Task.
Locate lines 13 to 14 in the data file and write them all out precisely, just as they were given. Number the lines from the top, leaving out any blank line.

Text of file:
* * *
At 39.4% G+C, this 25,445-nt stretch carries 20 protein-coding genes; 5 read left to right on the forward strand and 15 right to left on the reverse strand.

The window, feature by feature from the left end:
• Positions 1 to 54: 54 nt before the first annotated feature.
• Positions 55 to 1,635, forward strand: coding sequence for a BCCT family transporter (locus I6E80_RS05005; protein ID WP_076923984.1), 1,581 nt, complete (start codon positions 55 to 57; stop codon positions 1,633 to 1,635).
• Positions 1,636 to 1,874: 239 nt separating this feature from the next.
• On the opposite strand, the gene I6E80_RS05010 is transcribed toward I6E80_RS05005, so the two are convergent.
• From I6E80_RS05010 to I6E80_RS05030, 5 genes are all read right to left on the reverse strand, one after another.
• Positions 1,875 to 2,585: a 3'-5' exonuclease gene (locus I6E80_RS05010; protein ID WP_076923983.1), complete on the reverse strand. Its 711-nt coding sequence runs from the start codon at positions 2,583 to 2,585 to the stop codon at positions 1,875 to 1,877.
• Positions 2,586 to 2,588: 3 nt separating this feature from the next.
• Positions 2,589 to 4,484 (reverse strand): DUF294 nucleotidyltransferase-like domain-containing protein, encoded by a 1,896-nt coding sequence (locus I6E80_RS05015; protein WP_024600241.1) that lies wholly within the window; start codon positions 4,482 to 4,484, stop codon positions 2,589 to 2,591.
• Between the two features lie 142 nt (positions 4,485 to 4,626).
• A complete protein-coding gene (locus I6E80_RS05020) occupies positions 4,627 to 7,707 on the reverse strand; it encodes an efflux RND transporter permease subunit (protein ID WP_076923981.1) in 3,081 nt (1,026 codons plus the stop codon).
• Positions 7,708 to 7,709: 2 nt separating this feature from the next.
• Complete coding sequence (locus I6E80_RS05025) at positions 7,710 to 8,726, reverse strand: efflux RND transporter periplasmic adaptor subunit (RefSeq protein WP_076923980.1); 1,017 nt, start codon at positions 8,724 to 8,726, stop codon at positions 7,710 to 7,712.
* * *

• Positions 7,708 to 7,709: 2 nt separating this feature from the next.
• Complete coding sequence (locus I6E80_RS05025) at positions 7,710 to 8,726, reverse strand: efflux RND transporter periplasmic adaptor subunit (RefSeq protein WP_076923980.1); 1,017 nt, start codon at positions 8,724 to 8,726, stop codon at positions 7,710 to 7,712.